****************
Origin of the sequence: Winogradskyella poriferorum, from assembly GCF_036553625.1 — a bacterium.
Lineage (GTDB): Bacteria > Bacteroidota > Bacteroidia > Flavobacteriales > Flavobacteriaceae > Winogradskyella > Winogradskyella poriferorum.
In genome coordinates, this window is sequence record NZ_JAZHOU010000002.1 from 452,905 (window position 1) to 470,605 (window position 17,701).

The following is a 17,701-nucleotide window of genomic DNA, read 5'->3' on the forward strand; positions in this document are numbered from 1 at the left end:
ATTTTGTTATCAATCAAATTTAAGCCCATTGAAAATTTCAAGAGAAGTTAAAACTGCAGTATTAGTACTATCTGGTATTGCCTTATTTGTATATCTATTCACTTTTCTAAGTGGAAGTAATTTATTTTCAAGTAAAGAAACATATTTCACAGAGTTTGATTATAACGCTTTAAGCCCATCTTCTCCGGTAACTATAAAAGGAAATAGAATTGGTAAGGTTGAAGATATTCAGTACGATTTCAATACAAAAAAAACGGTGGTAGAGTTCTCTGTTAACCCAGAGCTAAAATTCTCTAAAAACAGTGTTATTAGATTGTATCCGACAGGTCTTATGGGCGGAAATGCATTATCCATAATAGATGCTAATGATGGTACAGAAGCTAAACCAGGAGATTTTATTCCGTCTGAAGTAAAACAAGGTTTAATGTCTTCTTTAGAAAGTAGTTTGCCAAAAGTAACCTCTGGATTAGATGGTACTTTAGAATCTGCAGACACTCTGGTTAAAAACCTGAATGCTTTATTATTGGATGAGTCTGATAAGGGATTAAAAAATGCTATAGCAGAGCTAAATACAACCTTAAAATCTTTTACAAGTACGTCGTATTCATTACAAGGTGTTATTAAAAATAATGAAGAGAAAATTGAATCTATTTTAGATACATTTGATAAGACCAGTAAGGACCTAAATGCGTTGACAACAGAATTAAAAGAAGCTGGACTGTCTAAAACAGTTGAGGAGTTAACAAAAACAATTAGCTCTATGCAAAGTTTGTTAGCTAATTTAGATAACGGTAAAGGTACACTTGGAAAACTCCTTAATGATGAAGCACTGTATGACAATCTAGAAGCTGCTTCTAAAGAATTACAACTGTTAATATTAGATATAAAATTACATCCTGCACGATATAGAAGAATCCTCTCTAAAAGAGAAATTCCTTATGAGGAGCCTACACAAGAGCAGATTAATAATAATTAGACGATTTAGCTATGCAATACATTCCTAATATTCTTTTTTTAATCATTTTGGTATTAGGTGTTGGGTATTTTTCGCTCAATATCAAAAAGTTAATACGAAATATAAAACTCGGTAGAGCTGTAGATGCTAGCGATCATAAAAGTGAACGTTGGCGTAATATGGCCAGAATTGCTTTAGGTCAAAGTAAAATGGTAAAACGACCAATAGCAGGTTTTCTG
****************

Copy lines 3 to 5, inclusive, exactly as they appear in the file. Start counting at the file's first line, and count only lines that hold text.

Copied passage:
In genome coordinates, this window is sequence record NZ_JAZHOU010000002.1 from 452,905 (window position 1) to 470,605 (window position 17,701).

The following is a 17,701-nucleotide window of genomic DNA, read 5'->3' on the forward strand; positions in this document are numbered from 1 at the left end:
ATTTTGTTATCAATCAAATTTAAGCCCATTGAAAATTTCAAGAGAAGTTAAAACTGCAGTATTAGTACTATCTGGTATTGCCTTATTTGTATATCTATTCACTTTTCTAAGTGGAAGTAATTTATTTTCAAGTAAAGAAACATATTTCACAGAGTTTGATTATAACGCTTTAAGCCCATCTTCTCCGGTAACTATAAAAGGAAATAGAATTGGTAAGGTTGAAGATATTCAGTACGATTTCAATACAAAAAAAACGGTGGTAGAGTTCTCTGTTAACCCAGAGCTAAAATTCTCTAAAAACAGTGTTATTAGATTGTATCCGACAGGTCTTATGGGCGGAAATGCATTATCCATAATAGATGCTAATGATGGTACAGAAGCTAAACCAGGAGATTTTATTCCGTCTGAAGTAAAACAAGGTTTAATGTCTTCTTTAGAAAGTAGTTTGCCAAAAGTAACCTCTGGATTAGATGGTACTTTAGAATCTGCAGACACTCTGGTTAAAAACCTGAATGCTTTATTATTGGATGAGTCTGATAAGGGATTAAAAAATGCTATAGCAGAGCTAAATACAACCTTAAAATCTTTTACAAGTACGTCGTATTCATTACAAGGTGTTATTAAAAATAATGAAGAGAAAATTGAATCTATTTTAGATACATTTGATAAGACCAGTAAGGACCTAAATGCGTTGACAACAGAATTAAAAGAAGCTGGACTGTCTAAAACAGTTGAGGAGTTAACAAAAACAATTAGCTCTATGCAAAGTTTGTTAGCTAATTTAGATAACGGTAAAGGTACACTTGGAAAACTCCTTAATGATGAAGCACTGTATGACAATCTAGAAGCTGCTTCTAAAGAATTACAACTGTTAATATTAGATATAAAATTACATCCTGCACGATATAGAAGAATCCTCTCTAAAAGAGAAATTCCTTATGAGGAGCCTACACAAGAGCAGATTAATAATAATTAGACGATTTAGCTATGCAATACATTCCTAATATTCTTTTTTTAATCATTTTGGTATTAGGTGTTGGGTATTTTTCGCTCAATATCAAAAAGTTAATACGAAATATAAAACTCGGTAGAGCTGTAGATGCTAGCGATCATAAAAGTGAACGTTGGCGTAATATGGCCAGAATTGCTTTAGGTCAAAGTAAAATGGTAAAACGACCAATAGCAGGTTTTCTG